When I learned that the international calligraphy conference was going to be held in Portland this year I started planning a trip. Calligraphy Northwest was a perfect impetus to pick up my pens again. The last international conference I attended was in Portland in 1991 and held at University of Portland. This year the conference was held on the Reed College campus. The campus grounds are beautiful with many large old specimen trees; a lovely place to stroll between conference events.

Being in Portland was a great opportunity to connect with old friends, so I went 4 days before CNW started. I spent lots of time with my sister Martha too.

We moved from Portland to Bainbridge Island in 1986. I had not seen many of my Good Samaritan Emergency Department co-workers since then. My visit to Portland was the impetus for a Good Sam ED reunion. It was great to see so many of my former colleagues. We shared a lot of blood, sweat, and tears in trenches of the emergency department.

After the conference, I headed to Bainbridge with a friend from the island who drove to Portland to take me back to the island! We had a great long visit during the 3.5-4 hour drive. Norm arrived via SEA-TAC that evening.

We spent a couple of days shopping for things that I didn’t purchase in Portland (sans tax). We also enjoyed some of our favorite island restaurants and excellent home cooked meals by our hosts. We watched the 4th of July parade on the island and listened to our friend play saxophone with his band at the beer gardens. 

King Tut
On Thursday we hopped the ferry to Seattle to take in the King Tut exhibition and the Chihuly Glass and Gardens. The Tut exhibit has been touring the USA and Seattle is the last stop. We saw the exhibit that traveled in the 1970’s also, amazing.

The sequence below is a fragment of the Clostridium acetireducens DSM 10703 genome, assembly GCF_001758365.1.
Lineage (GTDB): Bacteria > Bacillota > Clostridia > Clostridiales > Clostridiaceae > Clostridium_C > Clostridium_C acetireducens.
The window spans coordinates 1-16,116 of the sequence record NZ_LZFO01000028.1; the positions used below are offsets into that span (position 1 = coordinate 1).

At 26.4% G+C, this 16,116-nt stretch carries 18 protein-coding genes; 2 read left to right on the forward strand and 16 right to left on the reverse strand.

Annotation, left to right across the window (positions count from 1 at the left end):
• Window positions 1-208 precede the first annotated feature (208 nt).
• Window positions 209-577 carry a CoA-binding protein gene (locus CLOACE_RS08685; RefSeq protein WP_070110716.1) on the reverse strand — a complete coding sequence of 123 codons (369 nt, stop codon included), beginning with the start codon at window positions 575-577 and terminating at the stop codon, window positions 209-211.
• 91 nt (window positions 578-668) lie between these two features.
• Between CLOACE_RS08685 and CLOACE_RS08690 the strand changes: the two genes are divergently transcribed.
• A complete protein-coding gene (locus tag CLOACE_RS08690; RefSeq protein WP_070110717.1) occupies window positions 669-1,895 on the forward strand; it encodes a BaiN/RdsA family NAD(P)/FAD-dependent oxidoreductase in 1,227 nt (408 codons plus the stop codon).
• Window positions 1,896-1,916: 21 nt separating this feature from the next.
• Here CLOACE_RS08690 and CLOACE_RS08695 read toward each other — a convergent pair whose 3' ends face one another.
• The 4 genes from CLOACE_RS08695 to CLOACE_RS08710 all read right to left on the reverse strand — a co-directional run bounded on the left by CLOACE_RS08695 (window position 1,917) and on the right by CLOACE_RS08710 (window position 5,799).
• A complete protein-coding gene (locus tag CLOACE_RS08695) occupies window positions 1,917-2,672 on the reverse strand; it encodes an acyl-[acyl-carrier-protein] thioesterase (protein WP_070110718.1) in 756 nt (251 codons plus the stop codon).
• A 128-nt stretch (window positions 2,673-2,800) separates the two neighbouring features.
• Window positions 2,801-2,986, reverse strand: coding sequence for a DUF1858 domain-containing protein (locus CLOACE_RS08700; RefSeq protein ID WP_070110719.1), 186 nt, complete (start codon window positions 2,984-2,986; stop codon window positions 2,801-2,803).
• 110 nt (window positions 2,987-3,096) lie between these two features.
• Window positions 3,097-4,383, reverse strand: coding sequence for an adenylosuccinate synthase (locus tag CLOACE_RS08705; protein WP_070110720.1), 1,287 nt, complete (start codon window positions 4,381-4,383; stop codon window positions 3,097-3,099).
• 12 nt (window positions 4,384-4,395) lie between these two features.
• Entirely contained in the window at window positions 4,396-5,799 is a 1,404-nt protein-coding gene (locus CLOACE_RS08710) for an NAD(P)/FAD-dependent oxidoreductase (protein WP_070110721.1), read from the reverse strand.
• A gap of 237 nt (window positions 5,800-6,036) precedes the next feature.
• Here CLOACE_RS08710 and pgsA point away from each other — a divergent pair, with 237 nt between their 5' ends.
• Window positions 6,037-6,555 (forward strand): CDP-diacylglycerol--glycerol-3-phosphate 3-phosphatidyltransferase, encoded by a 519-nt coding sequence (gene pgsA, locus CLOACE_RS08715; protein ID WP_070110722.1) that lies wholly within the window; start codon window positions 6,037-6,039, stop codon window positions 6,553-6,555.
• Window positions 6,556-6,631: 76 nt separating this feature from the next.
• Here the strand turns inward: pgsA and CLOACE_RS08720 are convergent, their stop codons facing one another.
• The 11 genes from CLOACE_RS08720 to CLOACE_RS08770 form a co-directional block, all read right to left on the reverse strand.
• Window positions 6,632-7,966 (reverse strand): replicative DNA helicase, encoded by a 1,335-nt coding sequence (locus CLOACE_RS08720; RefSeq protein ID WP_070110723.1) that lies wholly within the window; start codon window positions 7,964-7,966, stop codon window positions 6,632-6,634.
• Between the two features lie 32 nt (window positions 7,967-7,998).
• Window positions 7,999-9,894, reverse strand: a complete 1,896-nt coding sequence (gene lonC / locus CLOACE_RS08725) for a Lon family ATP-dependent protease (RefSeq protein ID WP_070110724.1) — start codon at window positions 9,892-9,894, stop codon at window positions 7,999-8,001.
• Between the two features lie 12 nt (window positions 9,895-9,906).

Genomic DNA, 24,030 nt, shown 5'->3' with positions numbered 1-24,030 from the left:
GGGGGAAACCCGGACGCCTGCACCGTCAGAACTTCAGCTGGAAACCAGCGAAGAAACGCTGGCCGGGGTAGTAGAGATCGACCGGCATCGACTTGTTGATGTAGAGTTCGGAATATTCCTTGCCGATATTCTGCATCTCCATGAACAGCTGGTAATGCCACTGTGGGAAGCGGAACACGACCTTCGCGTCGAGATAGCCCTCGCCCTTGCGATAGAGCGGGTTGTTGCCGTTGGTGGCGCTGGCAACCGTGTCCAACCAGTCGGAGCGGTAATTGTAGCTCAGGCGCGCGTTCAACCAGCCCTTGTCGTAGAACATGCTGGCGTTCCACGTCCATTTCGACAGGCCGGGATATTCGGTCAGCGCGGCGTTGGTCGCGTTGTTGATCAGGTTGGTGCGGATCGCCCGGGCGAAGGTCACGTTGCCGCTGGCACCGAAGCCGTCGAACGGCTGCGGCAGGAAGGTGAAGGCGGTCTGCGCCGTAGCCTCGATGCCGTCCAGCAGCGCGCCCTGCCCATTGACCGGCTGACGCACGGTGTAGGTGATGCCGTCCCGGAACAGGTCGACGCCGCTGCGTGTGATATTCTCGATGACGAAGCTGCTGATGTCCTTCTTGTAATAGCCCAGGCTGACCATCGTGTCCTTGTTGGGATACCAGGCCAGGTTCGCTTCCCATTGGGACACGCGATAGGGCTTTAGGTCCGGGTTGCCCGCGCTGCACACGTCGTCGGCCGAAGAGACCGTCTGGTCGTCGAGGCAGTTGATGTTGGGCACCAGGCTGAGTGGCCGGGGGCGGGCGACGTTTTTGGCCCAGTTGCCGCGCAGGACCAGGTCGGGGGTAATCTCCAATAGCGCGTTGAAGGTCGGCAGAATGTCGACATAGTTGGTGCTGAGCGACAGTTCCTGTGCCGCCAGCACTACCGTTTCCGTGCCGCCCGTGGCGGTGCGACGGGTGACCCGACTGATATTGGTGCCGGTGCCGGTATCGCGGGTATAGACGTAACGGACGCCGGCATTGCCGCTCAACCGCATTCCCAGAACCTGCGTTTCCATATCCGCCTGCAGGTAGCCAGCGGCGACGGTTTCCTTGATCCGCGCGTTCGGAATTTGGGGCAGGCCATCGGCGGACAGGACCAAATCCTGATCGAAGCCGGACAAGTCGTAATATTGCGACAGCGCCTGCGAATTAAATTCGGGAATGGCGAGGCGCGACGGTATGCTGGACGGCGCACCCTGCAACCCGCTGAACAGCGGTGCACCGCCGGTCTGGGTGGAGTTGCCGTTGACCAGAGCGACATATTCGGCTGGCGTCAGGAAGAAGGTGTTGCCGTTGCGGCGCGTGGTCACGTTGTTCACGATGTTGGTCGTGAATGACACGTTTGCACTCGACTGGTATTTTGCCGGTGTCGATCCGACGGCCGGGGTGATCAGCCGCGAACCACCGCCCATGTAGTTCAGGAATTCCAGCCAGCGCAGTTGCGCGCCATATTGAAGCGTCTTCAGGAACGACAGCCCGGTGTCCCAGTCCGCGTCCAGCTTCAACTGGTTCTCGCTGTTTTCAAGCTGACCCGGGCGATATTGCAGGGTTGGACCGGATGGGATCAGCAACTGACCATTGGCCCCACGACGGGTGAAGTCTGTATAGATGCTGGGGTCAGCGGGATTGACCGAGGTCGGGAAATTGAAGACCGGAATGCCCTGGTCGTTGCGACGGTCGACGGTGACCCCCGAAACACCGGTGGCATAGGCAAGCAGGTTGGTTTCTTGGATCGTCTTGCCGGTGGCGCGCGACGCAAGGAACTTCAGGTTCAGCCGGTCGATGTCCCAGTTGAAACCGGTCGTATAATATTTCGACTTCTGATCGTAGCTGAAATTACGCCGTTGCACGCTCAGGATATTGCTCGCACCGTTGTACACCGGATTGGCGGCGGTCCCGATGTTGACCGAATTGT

Chihuly Glass

 The Chihuly Glass and Garden is  a brand new and permanent indoor and outdoor installation at the Seattle Center. Both Tut and Chihuly were wonderful. We are so happy that our visit timing allowed us to see Tut again and the new Chihuly garden and glass installation. I especially loved the Indian baskets nested between the stylized glass baskets. We both loved the boats afloat filled with glass and the glass floats (63-67). The large tree like structure seen on images 38 and 39 was filled with gold sea creatures. There are a couple of detail photos (45 and 46).

Bainbridge Island Japanese Exclusion Memorial
On Friday we visited the Bloedel Reserve and Japanese Exclusion Memorial wall on the island. The Japanese Exclusion Memorial was very moving. I still tear up when looking at the photos.

We returned home to our Costa Rican mountain late Saturday night and have been catching up on chores, unpacking, and errands. My plants have really grown and I am already planting cuttings of the sweet potato ornamental vines and cleomes into the weeded areas. It is the green season----sunny mornings and thunderstorms in the afternoons. Perfect for growing and getting new plants settled in. And there was a flock of parrots here today, no doubt checking to see if the guavas are ready yet.

All of our photos can be seen at: http://www.norm-collie.com